If you can overcome these difficulties then I would recommend entirely separate injection systems for class A and B foams, or just go with no A foam at all if you can afford to us B foam on an A fire. And make sure the injection system for the B foam is more than a 2000 series.

    Birken

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    Sshank,try this trick.If you don't get foam,hit both reset buttons together.If the foam light starts blinking you should have foam.If it's on steady,you don't. T.C.

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    Did that. That is the simulated flow. We get concentrate out of the cal./flush valve. Start water pump, turn foam on, nothing. The A/B valves will not work. They wiggle but will not come open. Turn truck off and then turn just the master switch on and the A/B valve will open and close all day long. Start truck engage pump and they will not work. Nothing is gelled up. I took the check valves apart and they are clean as a whistle. Strainers are not plugged. When the A/B valve worked it does so properly, as in, A will close-clean water valve will open for the 7 second - clean water will close - purge valve will work to dump excess pressure - then B valve will open. Fire the water pump up and nada. Like I said all components have been replace numerous times. Power has been switched from place to place and the ground has been redone. 18 months of wondering whether it will work or not is starting to suck. I believe it has something to do with the clean water valve leaking thru and allowing the pressure to stay on the A/B valve even after the purge valves dump the extra pressure. This is the only valve that has not been replace. It should be here early next week. Only time will tell.

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    If I'm reading you right,your AB valve is electric?Ours is manual so I'm not going to be much help there.Where are you located? I might be able to get you connected,"cause you sure don't need that system in that condition.I'll hook you up if I can. T.C.

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    Yeah it is electric. I am in Southeast Ohio. We have been working with the district rep. on this since day one. I think he is leaning toward putting in the manuel valves if this clean water valve does not fix the problem. He was worried about finding room on the pump panel for it.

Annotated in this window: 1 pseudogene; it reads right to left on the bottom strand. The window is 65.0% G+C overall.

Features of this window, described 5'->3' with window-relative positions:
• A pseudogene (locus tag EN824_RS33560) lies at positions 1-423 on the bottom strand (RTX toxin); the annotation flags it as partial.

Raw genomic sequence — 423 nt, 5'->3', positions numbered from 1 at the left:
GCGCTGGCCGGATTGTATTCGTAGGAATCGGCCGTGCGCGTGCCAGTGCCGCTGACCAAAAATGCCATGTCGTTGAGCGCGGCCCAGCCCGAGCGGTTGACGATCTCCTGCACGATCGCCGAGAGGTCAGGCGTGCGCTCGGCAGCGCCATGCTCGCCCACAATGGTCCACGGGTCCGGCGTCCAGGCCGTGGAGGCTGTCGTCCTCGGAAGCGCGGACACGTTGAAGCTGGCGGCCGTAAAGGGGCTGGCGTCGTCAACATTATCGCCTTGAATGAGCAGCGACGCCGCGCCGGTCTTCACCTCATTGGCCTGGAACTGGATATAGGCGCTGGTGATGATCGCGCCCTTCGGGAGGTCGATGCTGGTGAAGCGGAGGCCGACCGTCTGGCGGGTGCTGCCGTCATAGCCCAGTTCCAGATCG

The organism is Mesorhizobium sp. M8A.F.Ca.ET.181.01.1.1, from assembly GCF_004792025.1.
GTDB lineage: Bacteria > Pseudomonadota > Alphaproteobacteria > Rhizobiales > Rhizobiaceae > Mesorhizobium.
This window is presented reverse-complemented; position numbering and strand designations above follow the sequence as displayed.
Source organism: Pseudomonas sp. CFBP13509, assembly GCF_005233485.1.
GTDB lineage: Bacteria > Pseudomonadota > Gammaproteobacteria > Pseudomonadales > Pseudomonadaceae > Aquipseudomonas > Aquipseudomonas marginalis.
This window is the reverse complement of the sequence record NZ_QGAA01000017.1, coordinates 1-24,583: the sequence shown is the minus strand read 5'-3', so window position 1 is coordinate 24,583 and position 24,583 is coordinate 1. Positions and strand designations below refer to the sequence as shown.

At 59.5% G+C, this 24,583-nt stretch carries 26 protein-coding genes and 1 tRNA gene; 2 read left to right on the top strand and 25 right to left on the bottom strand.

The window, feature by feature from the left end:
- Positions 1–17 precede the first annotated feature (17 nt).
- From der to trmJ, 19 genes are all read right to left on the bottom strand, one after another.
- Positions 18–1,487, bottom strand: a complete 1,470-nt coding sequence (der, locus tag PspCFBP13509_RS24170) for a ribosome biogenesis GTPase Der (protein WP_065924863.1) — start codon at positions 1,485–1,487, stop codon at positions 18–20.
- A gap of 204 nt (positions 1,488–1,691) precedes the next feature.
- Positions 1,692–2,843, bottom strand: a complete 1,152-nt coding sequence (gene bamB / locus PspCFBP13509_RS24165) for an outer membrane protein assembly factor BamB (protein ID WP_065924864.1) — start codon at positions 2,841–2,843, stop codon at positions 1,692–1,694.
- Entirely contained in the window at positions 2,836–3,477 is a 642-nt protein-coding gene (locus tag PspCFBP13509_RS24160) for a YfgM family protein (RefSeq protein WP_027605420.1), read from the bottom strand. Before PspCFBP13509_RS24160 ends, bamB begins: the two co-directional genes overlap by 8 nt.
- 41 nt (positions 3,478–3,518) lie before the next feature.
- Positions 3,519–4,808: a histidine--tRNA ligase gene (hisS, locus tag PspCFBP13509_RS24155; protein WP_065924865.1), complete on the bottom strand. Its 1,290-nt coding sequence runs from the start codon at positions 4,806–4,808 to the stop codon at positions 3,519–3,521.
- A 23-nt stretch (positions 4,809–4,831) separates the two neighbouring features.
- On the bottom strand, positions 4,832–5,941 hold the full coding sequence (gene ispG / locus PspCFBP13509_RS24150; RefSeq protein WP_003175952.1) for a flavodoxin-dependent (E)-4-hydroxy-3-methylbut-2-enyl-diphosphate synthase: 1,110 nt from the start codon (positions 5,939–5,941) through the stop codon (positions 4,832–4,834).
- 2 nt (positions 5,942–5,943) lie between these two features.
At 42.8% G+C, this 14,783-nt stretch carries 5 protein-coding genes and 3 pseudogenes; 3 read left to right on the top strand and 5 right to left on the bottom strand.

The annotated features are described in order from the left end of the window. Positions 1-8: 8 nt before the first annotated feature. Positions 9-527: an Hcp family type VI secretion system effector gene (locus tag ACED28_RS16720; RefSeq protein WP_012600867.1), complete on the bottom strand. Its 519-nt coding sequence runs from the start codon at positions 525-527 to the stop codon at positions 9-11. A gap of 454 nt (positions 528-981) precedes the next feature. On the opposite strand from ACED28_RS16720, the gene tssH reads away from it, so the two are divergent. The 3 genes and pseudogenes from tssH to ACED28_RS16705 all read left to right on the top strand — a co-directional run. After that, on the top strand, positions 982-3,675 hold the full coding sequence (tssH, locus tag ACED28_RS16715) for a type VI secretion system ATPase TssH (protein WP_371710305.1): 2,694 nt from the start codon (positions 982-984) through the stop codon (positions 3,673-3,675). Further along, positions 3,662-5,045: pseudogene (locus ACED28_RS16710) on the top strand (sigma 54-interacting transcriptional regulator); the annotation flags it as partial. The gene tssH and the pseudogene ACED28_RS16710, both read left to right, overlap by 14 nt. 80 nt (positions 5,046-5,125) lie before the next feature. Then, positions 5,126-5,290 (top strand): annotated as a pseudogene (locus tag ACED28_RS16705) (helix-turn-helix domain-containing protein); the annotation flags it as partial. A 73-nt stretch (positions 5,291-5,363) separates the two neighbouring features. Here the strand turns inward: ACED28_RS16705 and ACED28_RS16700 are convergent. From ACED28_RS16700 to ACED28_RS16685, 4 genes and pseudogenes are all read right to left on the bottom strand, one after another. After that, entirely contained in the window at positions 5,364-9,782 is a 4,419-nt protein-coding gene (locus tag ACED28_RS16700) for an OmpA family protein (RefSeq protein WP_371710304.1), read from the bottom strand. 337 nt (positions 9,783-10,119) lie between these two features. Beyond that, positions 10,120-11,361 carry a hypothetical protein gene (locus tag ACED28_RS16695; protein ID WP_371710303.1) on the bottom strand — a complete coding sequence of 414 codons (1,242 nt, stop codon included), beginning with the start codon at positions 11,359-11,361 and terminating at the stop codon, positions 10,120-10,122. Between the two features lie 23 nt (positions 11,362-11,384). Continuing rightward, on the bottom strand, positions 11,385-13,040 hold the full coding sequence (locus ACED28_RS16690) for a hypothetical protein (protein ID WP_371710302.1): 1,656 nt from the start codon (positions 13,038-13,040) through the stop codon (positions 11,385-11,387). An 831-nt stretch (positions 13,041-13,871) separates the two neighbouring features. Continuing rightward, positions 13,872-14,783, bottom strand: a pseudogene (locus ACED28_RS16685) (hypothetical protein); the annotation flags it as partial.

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    We have FoamPro on all of our engines, the only issue we've had is that it ate up the level sensors in one of the foam tanks, but with the foam being slightly caustic it's bound to happen eventually. Other than that the system we have is awesome..oh, and FWIW, we never turn our system to flush. We just clear the line and pack up.
    FF/NREMT-B

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    we have a "a" Hale foam logix system on our rescue engine, and after seeing the results, we plan to a a system to our front line structural engine

    We are using "JET-X" foam, but are trying to get some info on FLAMEOUT

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    Default foam choice

    We are getting three new pumpers in the county with Class A injected foam systems. Anybody had any experience with Fireade 2000?

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    We have a Hale foam logixs 3.3 with class A foam for about 9 months and have had no problems with this unit. We have used the class A foam on 4 house fires and 3 tractor trailer fires, and it has worked well.

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    Default Foams- FireAde 2000

    Yes I have experience with FireAde

    Found some vidoes........

    http://www.youtube.com/watch?v=LffK5...elated&search=

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    Quote Originally Posted by massfire View Post
    Yes I have experience with FireAde

    Found some vidoes........

    http://www.youtube.com/watch?v=LffK5...elated&search=
    NO CLASS AT ALL. Spams topics all over the boards trying to sell his product.

    FyredUp

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    Default Fireade

    fyredup

    like i have said. "we use the product".

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    Quote Originally Posted by massfire View Post
    fyredup

    like i have said. "we use the product".
    If that is really your only motivation please explain why you felt it necessary to open all of these long dropped topics and post time after time after time after time about fireade? Well? It sure seems you have an agenda.

    FyredUp

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    %^&$$%^$%^

    I can't even escape to the secluded Apparatus Innovation threads without dealing with this TOS Violator's spam! WTF

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    I'm sorry I just can't help myself. Is Fireade related to Kool-Aid?

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    Default Foam & Ethanol - HEADS UP!!!

    Industrial Fire World Web Page

    Extinguishing Ethanol
    Foams Fail E95 Tests In Direct Application

    By David White

    Based on the results of a two-week blind testing program conducted in February, foams without an alcohol resistant polymer were unsuccessful in extinguishing fires involving E-95, a blend of 95 percent ethanol and five percent gasoline. E-95 is the typical blend of ethanol shipped to distribution terminals by rail car, truck or barge.

    Environmental issues have a huge impact on modern life, the fire service included. Until recently, if a fire department had a spill or a fire involving bulk quantities of motor fuel, the remedy was to apply either Alcohol-resistant aqueous film forming foams (AR-AFFF), alcohol resistant fluoroprotein foam (AR-FP), or alcohol-resistant film fluoroprotein (AR-FFFP). Then came ethanol, a biofuel alternative to gasoline.